One of the main concerns in regards to Sous Vide is associated with the safety of cooking foods at such low temperatures. Most people have the belief system that it is not safe to eat foods which are not cooked at high enough temperatures. The concerns are different when it comes to the home cooks and restaurants as well as between whether food is served immediately and the food that is stored in the freezer or refrigerator for extended periods of time.
One common misconception about cooking is that the temperature is what is required to kill bugs. However, the temperature is not the only important factor as the length of time that the food is at this temperature is equally of importance.
The federal guidelines have suggested that the following time and temperature combinations are applicable when it comes to Sous Vide as an effective method to kill bacteria such as E.Coli and Salmonella in food:
•130F, food needs to be cooked for 87 minutes
•135F, food needs to be cooked for 28 minutes
•140F, food should be cooked for a minimum of 9 minutes
•145F, food should be cooked for at least 3 minutes
•150F, food should be cooked for at least 51.85 seconds
•160F, food needs to be cooked for 5.19 seconds
•165F, food should be cooked for a minimum of 1.64 seconds
We cook food with the purpose of making it tasty and safe to consume. The method of Sous Vide cooking is not different, but you do have more control over safety and taste. The Sous Vide cooking techniques require that you select the temperature in accordance to the “doneness,” and then you cook the food until it reaches the correct texture and safety.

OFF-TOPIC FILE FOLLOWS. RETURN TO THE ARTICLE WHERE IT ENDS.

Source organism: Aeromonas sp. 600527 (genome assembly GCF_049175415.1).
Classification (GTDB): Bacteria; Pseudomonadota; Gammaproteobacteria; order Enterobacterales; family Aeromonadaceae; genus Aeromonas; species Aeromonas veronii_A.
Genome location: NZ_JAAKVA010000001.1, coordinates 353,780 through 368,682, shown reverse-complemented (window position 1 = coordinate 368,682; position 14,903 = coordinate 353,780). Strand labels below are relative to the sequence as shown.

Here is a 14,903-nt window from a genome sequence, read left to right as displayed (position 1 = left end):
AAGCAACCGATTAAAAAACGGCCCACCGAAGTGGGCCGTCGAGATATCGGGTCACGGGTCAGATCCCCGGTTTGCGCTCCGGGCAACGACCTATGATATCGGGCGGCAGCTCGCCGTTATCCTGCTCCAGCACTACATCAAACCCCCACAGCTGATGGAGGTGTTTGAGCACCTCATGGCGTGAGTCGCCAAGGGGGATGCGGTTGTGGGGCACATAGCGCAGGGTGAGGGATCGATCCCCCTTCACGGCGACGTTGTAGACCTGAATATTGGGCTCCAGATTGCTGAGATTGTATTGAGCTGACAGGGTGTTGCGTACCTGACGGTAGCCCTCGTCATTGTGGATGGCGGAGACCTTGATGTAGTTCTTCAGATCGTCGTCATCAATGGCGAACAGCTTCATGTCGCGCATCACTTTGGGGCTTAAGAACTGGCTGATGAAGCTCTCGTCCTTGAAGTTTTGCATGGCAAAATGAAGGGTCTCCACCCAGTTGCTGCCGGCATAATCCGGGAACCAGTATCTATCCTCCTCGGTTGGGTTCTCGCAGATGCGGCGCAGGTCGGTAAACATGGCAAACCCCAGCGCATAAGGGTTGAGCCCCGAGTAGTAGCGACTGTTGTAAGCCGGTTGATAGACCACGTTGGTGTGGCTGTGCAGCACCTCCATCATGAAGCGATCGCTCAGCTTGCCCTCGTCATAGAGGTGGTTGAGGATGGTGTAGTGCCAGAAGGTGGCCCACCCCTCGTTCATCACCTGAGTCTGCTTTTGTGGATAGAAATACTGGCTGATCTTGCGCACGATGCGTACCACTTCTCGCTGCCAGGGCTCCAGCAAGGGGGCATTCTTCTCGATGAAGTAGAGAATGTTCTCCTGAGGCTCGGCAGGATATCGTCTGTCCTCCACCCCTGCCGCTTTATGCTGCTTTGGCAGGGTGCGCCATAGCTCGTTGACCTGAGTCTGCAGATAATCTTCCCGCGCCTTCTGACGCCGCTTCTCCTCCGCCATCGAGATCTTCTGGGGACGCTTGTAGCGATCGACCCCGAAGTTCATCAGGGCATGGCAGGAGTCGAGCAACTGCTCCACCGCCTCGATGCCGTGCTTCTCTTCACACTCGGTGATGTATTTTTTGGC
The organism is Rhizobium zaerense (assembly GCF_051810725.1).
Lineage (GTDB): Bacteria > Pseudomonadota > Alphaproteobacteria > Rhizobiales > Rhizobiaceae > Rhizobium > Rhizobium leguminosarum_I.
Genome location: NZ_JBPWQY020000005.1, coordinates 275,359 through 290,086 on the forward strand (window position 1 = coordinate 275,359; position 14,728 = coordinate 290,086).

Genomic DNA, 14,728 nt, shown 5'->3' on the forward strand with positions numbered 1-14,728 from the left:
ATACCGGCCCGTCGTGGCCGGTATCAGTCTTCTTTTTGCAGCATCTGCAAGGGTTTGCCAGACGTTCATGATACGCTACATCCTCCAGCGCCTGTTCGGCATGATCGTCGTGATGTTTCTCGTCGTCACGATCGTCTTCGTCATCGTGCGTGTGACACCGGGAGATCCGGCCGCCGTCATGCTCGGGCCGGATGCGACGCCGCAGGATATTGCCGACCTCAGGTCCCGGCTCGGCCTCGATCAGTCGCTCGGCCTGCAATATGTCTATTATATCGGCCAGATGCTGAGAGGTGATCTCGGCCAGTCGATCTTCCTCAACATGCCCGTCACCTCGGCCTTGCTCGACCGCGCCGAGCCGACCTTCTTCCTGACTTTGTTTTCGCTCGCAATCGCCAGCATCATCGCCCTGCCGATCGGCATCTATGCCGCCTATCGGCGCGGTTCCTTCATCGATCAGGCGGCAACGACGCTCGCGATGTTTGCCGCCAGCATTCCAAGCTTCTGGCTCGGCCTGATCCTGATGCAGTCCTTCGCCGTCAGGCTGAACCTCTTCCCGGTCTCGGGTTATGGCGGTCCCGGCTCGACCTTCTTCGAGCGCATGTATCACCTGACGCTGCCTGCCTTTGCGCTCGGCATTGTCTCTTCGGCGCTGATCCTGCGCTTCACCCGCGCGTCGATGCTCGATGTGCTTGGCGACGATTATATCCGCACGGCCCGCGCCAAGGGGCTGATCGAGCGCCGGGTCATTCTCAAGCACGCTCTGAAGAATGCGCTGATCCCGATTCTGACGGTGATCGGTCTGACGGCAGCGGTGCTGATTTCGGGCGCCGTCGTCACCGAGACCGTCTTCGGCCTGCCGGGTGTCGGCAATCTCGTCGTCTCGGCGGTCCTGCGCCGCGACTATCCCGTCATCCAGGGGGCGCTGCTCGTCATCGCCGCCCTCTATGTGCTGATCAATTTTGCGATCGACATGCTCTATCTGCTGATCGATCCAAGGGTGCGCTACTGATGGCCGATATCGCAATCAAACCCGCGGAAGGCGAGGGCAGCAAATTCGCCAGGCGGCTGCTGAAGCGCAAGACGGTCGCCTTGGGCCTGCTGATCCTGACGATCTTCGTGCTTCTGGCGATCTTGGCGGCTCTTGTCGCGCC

Food that is raw has an extensive array of microorganisms in and on it. The majority of the microorganisms are beneficial or spoilage bacteria which does not make us sick. However, a few of these microorganisms are recognized as pathogens that have the ability to make us extremely sick, especially when you have eaten enough of them.
While there are a variety of food pathogens that have the ability to do harm and make us sick, your main aim when cooking is to kill the most dangerous and toughest. The three food pathogens that are a concern when cooking Sous Vide will be the Listeria monocytogenes, Salmonella species, and the E.Coli bacteria. Since we are not aware of some pathogens present in food, the majority of experts suggest that we cook food to decrease: Listeria by a minimum of 1 million to 1, E.Coli by 100,000 to 1 and Salmonella by 10 million to 1. This is easy to do with Sous Vide cooking with the simple task of keeping the food at least 130F or hotter in the water bath until a sufficient amount of the bacteria is killed or destroyed.
The temperature of the water bath is vital when cooking food such as beef, and it will take around four times longer when using 130F compared to cooking the beef at 140F. What you are cooking is also of importance, at 140F it will take on average 60% longer to cook chicken than it will for beef. Other factors such as the fat and salt content in the food will also have an effect on how long you should be cooking the food for. However, these differences are minor when compared to the species and the actual temperature.
Keep in mind that thicker foods such as rib roasts will take a lot longer to cook compared to thinner pieces. For this reason, it is advisable to cut up your food into individual pieces which cook faster.
Read reviews about the best sous vide machines.